Some credit card providers even charge merchants a penalty along with the chargeback, plus an additional processing fee for the forced refund amount, according to Parker, the CardPaymentOptions.com founder.
Even as some businesses cling to cash, more of them appear to be dropping cash completely as a payment option.
This fall, the Bon Bon Bon sweets shop in Detroit and Hamtramck stopped accepting cash and became a charge card-only retailer, using the Square card processor that is popular among smaller merchants.. Square says its typical processing fee is about 2.75 percent.
Owner Alexandra Clark said the small number of her customers who paid in cash — 5 percent to 8 percent of sales — wasn't enough to justify the time and hassle of handling, counting and depositing money at the bank.
The business' average sale is about $21, she said, which is "sort of the point where people are starting to pull out their credit card anyway.”
Jesse Dorogusker, head of hardware for San Francisco-based Square, said the business is seeing more retailers nationwide do away with cash drawers and accept only charge cards.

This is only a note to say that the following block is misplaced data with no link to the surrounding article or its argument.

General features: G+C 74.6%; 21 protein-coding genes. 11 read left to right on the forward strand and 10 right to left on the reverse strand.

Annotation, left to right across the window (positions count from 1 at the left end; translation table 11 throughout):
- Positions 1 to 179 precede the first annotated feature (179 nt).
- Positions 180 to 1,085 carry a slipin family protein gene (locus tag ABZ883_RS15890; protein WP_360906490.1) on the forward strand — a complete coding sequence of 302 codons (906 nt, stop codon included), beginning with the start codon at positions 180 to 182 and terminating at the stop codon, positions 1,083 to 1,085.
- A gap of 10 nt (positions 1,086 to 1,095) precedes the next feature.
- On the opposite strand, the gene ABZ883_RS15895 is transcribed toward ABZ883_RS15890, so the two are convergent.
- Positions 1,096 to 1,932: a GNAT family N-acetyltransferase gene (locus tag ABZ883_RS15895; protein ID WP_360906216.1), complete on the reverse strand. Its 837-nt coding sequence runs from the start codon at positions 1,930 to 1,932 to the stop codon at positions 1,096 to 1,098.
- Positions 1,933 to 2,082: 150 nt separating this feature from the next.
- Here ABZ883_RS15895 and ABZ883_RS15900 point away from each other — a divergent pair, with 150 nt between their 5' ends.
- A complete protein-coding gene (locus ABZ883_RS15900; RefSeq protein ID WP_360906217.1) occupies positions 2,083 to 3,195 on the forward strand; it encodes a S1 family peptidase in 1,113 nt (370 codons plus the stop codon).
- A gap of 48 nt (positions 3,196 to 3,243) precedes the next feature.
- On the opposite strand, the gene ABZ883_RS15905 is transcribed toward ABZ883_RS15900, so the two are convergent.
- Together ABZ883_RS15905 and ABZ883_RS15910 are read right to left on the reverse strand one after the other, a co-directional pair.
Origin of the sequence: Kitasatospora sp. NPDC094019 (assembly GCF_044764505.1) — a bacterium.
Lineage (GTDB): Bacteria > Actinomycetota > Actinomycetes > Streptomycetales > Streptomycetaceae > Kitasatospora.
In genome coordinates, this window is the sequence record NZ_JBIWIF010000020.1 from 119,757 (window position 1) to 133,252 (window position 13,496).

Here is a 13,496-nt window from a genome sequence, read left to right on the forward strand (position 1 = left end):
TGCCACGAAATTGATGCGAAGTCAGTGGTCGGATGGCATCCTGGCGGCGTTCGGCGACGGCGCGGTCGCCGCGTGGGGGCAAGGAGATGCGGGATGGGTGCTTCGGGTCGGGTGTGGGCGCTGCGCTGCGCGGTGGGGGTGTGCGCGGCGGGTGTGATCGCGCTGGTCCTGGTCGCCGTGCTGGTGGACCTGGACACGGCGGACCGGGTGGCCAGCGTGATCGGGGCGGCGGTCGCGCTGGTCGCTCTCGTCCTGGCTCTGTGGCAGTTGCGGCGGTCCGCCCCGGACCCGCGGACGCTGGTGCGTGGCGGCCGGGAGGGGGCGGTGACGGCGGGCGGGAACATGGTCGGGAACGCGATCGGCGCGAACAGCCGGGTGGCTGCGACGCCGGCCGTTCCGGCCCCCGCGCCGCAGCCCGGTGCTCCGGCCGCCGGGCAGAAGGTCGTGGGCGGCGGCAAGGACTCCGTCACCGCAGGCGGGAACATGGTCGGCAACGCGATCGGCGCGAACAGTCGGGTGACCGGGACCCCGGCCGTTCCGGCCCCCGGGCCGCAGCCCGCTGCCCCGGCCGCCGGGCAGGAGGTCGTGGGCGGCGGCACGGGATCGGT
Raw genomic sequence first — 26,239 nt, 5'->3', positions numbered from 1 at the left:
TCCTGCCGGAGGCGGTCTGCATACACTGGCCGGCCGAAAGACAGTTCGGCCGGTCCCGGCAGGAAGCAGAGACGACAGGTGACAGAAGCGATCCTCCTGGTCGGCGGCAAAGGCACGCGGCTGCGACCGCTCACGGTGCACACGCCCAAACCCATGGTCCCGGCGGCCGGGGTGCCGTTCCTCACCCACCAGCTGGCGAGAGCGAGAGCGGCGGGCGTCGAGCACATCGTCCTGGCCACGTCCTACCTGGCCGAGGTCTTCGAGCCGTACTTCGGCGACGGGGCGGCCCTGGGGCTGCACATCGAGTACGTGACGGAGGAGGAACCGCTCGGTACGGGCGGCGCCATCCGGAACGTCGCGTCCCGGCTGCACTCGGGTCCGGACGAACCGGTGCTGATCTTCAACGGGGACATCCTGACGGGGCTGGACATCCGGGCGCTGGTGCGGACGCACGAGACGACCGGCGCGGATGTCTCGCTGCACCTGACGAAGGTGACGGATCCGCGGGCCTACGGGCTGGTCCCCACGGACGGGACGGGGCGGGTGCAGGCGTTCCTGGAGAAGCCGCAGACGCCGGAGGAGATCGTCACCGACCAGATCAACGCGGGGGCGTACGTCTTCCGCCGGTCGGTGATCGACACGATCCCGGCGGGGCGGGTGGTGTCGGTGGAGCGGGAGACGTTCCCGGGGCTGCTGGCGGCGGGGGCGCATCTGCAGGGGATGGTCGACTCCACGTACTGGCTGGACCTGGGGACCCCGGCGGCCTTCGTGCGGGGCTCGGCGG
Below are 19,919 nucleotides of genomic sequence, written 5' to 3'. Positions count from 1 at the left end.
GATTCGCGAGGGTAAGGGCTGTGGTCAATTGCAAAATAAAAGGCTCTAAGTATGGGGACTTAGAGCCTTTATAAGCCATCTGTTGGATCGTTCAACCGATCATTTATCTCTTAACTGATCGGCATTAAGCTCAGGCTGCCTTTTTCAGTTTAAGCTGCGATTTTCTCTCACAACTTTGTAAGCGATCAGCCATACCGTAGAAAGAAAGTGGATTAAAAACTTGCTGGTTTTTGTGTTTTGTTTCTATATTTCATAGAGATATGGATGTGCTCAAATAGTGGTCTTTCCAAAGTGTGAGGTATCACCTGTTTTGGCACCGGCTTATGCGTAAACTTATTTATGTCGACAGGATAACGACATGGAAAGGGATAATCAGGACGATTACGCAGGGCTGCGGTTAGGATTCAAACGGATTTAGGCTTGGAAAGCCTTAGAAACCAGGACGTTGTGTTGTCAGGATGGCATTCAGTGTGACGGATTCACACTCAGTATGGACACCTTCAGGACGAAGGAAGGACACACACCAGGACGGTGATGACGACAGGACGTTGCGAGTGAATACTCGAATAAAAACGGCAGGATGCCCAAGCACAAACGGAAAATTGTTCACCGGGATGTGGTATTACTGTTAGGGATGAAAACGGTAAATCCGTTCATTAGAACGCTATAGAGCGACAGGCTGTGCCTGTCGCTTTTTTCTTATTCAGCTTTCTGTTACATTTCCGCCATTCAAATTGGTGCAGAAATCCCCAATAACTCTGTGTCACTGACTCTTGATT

"The trend toward card acceptance is because that’s how people want to pay," Dorogusker said.
10 cash-only businesses
Sam’s Barber Shop, 719 Griswold in downtown Detroit.
Miller's Bar, 23700 Michigan Ave. in Dearborn
Scotty Simpson's Fish and Chips, 22200 Fenkell Ave. in Detroit
Dynasty Chinese Food, 13340 E Jefferson Ave. in Detroit
Supreme Parking, three surface lots and one garage in downtown Detroit
Farmington Civic Theater, 33332 Grand River Ave. in downtown Farmington
Taqueria Lupitas, 3443 Bagley St. in Detroit
Duly’s Place Coney Island, 5458 W. Vernor Hwy. in Detroit
Ernie's Market, 8500 Capital St. in Oak Park
Taqueria El Rey, 4730 W. Vernor Hwy. in Detroit